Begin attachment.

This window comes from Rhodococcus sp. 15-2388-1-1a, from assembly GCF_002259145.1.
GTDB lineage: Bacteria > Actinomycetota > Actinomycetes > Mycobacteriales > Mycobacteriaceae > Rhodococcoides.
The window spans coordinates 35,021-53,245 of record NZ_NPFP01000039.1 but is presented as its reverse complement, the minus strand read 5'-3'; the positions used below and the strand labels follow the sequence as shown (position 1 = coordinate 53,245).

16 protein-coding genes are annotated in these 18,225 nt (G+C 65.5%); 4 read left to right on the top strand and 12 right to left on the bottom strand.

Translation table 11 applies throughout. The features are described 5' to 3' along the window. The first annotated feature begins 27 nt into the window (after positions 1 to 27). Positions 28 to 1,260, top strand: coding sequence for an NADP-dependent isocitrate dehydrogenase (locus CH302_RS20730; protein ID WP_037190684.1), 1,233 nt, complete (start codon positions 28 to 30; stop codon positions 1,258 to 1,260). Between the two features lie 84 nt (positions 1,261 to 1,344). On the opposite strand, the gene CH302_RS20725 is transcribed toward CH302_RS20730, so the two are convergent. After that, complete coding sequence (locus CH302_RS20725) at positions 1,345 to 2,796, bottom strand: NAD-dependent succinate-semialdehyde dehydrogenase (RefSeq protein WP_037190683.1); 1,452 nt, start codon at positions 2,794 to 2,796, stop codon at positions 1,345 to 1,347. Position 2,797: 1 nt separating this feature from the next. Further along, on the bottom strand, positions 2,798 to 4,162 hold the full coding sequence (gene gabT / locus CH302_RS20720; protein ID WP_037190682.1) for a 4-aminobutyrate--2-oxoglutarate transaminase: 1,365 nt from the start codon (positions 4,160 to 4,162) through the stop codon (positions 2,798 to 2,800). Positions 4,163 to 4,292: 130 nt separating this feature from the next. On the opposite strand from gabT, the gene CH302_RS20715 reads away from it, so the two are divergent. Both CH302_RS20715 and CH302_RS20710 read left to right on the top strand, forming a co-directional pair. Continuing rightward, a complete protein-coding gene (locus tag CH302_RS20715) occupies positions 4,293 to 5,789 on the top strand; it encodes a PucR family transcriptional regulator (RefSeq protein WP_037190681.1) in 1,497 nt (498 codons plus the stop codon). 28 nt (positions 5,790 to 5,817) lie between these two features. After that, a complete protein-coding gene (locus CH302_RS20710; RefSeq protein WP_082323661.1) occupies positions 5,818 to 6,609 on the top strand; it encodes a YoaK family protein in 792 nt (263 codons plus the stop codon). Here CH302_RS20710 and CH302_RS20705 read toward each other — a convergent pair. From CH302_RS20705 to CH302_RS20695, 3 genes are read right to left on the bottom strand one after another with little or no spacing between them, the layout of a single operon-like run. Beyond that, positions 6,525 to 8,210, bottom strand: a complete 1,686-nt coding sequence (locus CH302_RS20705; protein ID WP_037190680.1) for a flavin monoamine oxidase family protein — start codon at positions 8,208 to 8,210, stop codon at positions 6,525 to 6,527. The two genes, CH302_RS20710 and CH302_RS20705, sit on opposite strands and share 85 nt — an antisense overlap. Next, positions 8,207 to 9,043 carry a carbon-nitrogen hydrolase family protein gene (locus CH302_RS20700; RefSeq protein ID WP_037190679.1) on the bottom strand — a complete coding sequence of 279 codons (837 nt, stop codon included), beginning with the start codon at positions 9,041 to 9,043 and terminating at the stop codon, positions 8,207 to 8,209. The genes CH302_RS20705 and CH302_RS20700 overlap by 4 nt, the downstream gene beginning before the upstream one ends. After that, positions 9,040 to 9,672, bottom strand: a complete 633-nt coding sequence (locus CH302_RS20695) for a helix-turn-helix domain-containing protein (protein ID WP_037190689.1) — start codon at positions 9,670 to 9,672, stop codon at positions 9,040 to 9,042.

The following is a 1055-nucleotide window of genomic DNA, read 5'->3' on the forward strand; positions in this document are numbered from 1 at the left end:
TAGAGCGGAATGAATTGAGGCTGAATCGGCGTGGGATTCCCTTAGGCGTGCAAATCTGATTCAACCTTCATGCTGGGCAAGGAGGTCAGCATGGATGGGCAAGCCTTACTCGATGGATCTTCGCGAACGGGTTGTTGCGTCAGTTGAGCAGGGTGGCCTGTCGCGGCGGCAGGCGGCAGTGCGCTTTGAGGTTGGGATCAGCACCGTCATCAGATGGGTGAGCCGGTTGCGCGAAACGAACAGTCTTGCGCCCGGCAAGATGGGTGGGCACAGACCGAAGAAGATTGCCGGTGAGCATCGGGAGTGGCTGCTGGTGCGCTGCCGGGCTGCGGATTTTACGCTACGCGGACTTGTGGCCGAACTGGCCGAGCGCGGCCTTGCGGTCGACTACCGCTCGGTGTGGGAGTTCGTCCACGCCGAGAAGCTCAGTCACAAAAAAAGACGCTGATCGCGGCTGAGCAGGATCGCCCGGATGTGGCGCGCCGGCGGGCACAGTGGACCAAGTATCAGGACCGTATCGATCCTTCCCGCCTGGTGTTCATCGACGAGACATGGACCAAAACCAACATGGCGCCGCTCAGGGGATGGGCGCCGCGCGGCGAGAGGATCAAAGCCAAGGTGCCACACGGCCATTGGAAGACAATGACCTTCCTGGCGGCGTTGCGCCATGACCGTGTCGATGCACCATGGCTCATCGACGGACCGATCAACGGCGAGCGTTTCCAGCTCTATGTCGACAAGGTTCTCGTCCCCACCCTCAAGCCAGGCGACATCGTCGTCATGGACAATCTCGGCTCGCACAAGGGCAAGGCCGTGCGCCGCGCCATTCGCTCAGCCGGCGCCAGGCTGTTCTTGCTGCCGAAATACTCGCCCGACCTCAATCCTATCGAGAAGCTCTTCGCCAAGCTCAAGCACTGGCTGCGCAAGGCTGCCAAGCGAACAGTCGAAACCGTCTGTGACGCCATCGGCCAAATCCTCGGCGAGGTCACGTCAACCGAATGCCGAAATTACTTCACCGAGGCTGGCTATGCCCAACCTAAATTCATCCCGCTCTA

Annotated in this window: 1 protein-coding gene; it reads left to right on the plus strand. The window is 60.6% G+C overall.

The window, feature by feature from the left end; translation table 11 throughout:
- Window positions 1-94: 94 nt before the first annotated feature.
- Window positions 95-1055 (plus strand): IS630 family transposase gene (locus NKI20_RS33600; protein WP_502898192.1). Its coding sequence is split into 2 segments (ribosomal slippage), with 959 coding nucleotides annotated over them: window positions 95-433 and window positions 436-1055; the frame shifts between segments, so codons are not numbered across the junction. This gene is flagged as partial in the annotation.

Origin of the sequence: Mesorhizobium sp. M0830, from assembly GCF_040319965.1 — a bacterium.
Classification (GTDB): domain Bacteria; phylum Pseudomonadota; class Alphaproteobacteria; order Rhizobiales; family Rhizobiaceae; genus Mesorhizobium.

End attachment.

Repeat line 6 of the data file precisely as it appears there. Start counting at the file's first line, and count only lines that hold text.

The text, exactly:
The following is a 1055-nucleotide window of genomic DNA, read 5'->3' on the forward strand; positions in this document are numbered from 1 at the left end: